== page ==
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manbearpigg

Agnostic

11 posts in this topic

Just a question,

What does it mean for YOU(or someone) to be agnostic?

Does it mean that:

1) a) can be right, B) can be right, and c) can be right, I do not know which is right.

or

2) a, b, c, claims to have the ultimate truth. none of them are right. only I, who knows that no one is completely right is right.

I'm not looking for a textbook definition only personal.

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IMHO, neither theism or atheism can be proven as a fact. Or rather, neither can be proven wrong. As a result I don't give the subject much thought.

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You have put the - b and ) too close it has came out a - B) instead of - b ) OR B )

Edited by Beckys_Mom
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Many people come up with different things, but the best I have heard and what i stick with is:

Atheist: does not believe in your god, eg: Jesus and the Jews would have been seen as Atheists by the Romans as he did not believe in their god.

Agnostic: someone who does not believe in god but is open to believe if proof is found, so is sceptical.

Ignostic: does not believe in god, will not believe in god and says there will never be proof.

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Just a question,

What does it mean for YOU(or someone) to be agnostic?

Does it mean that:

1) a) can be right, B) can be right, and c) can be right, I do not know which is right.

or

2) a, b, c, claims to have the ultimate truth. none of them are right. only I, who knows that no one is completely right is right.

I'm not looking for a textbook definition only personal.

The definition is close to "a". I don´t know where you got "b" from.

The problem I have with agnosticism is that by taking the starting point of "I don´t know", it give theism too much credit.

My basic position is that "if you want to convince me of god, show me proof".

An agnostic position implies that if someone claims that Elvis Presley lives in his attic, well, he just might be right. I do NOT give theisms that much credit, that is why I call myself atheist and not agnostic. But of course the border is fleeting.

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The definition is close to "a". I don´t know where you got "b" from.

The problem I have with agnosticism is that by taking the starting point of "I don´t know", it give theism too much credit.

My basic position is that "if you want to convince me of god, show me proof".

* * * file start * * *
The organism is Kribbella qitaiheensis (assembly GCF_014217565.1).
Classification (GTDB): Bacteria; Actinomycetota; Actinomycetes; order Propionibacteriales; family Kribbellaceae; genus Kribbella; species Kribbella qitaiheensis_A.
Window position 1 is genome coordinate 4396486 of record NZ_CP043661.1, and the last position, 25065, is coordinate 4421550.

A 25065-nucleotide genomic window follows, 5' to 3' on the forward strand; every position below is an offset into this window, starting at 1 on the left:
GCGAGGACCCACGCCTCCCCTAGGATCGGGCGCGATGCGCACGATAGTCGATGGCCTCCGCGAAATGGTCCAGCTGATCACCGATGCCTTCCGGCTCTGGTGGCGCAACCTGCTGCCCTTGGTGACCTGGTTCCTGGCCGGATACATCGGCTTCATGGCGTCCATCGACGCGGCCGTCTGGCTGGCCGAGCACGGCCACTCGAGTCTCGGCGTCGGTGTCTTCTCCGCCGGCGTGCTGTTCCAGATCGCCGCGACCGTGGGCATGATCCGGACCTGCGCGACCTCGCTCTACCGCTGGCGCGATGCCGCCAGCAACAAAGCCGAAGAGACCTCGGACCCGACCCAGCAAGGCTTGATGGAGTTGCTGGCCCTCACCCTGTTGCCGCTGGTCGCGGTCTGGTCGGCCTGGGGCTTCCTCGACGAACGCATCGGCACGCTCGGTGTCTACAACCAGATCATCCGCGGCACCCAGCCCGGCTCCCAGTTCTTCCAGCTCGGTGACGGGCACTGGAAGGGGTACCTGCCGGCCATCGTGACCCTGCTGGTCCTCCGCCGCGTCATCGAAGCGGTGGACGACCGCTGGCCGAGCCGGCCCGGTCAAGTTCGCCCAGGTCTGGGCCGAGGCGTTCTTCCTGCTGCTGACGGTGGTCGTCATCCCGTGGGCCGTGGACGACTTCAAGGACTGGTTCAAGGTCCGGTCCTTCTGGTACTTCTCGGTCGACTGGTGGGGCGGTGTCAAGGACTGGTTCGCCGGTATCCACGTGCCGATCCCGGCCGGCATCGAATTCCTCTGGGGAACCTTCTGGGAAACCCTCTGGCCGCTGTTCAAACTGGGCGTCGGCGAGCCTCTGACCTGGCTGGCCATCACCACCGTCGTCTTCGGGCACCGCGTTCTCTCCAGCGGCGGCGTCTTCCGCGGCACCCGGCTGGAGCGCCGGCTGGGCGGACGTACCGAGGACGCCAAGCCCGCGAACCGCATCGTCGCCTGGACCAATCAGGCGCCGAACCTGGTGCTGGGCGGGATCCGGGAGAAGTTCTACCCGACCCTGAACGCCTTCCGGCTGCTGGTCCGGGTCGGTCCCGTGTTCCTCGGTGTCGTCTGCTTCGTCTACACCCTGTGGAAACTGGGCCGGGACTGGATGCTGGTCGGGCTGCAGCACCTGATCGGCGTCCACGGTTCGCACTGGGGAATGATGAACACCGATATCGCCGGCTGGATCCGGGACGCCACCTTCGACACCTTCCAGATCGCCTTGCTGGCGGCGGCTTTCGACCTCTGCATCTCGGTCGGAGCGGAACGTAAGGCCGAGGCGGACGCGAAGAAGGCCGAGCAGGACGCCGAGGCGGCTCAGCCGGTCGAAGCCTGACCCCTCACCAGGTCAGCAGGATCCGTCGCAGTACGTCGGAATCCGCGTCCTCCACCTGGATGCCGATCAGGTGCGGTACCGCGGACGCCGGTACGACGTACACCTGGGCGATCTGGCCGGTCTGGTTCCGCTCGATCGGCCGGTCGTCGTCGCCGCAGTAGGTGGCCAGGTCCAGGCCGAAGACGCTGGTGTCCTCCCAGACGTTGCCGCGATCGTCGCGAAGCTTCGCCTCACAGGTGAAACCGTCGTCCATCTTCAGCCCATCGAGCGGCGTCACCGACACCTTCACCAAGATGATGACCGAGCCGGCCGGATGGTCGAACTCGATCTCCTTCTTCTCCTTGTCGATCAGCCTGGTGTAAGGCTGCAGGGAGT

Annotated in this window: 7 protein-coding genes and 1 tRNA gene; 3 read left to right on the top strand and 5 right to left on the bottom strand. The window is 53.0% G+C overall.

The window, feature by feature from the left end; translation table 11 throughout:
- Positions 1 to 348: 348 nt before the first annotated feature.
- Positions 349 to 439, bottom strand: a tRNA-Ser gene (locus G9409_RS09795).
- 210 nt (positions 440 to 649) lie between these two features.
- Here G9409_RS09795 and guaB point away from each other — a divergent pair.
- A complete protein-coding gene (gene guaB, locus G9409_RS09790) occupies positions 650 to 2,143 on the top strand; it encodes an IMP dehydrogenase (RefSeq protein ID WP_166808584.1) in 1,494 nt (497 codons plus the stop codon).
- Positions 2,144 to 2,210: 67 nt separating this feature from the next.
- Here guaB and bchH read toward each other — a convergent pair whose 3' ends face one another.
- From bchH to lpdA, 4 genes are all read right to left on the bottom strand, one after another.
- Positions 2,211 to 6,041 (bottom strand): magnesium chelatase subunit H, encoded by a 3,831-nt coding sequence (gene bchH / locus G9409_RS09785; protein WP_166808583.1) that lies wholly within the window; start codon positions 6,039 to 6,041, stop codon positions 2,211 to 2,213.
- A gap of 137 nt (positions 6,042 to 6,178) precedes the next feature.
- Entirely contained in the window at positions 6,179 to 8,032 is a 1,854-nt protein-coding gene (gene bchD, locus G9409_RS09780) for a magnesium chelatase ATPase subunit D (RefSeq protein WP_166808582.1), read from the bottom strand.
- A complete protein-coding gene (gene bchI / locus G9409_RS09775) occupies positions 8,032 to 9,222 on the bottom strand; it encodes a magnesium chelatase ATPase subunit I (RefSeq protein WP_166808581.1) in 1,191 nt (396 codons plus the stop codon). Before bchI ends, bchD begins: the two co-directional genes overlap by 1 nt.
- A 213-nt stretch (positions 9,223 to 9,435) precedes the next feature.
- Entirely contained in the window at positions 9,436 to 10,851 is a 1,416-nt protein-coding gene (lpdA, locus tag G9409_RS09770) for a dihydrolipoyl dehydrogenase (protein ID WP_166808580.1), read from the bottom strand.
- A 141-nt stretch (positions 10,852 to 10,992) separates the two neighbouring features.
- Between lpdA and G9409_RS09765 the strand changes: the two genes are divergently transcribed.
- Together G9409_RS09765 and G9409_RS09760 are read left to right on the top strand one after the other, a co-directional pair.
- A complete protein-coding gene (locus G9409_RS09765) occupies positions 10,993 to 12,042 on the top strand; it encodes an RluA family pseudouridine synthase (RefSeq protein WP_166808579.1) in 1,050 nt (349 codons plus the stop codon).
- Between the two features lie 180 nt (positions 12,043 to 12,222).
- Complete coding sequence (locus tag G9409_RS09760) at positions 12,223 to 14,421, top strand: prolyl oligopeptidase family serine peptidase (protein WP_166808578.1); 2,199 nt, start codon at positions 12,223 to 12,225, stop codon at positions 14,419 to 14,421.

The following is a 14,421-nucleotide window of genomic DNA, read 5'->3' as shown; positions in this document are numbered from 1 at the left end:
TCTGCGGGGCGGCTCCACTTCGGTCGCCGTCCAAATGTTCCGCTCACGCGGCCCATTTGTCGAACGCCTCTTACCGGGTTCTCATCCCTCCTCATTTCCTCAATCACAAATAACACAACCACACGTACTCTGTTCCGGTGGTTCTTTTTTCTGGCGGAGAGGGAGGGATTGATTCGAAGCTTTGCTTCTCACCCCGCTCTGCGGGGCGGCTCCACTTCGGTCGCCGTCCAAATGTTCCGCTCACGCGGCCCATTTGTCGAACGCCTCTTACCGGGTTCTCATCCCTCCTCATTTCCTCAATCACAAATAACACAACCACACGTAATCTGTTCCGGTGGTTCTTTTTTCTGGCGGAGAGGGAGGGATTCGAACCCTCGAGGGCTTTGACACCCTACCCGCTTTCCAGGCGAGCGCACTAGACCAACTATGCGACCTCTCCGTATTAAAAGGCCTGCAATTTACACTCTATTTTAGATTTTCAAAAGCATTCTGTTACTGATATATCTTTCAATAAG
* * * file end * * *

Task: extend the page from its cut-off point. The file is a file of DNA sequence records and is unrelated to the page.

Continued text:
An agnostic position implies that if someone claims that Elvis Presley lives in his attic, well, he just might be right. I do NOT give theisms that much credit, that is why I call myself atheist and not agnostic. But of course the border is fleeting.

Oh, please. The premise that Elvis 'might' live in my attic... sad :(

I'm a happy healthy agnostic. I don't live on a fence, as you theists and atheists believe. I really, really, really don't care about your perpetual debate.

The only reason that I'm here is because the OP asked. :)

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Oh, please. The premise that Elvis 'might' live in my attic... sad :(

It is not any different from believing that a piece of bread literally turns into the flesh of Jesus, believing that at the end of the day the sun sinks into a puddle of mud, or believing that by flying a passenger plane into a building you will be rewarded with 72 virgins in afterlife.

I could go on for pages.

In fact, having Elvis live in my attic would a lot more plausible than most of the things that theists believe in.

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IMHO, neither theism or atheism can be proven as a fact. Or rather, neither can be proven wrong. As a result I don't give the subject much thought.

For someone who replies on the subject quite a bit, I find that hard to believe.

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The simplest comment I can make is this. Theism and atheism are both belief constructs built around the concept, or existence, of god(s). Agnosticism is slightly different, in that it says, "I choose NOT to actively believe, or to disbelieve, in the existence of god(s). I just do not know."

Edited by Mr Walker

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To me, agnosticism is an intermediary position, or one that is transitional in nature. It's a "the jury is still out" kind of thing and in my instance, the jury has been deliberating for well over 8 or 9 years.

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For my position, I lean toward Pure-Nous3's definition. I have had a few experiences which suggest some unusual things in the world, and read enough in books and online and talked to enough people that suggest there *may* be not just "paranormal" but possibly some variation of an apparently "divine" aspect to things, but the human mind and human experience is still far too unknown to be able to confidently place things we haven't yet identified into the realm of the divine.

For me, there is enough circumstantial evidence to suggest a correlation of anomalies and identified paranormal events (though not necessarily their causes or full definitions), though not anywhere nearly sufficient to classify them as direct irrefutable indication of one or more gods as the terms are generally applied.

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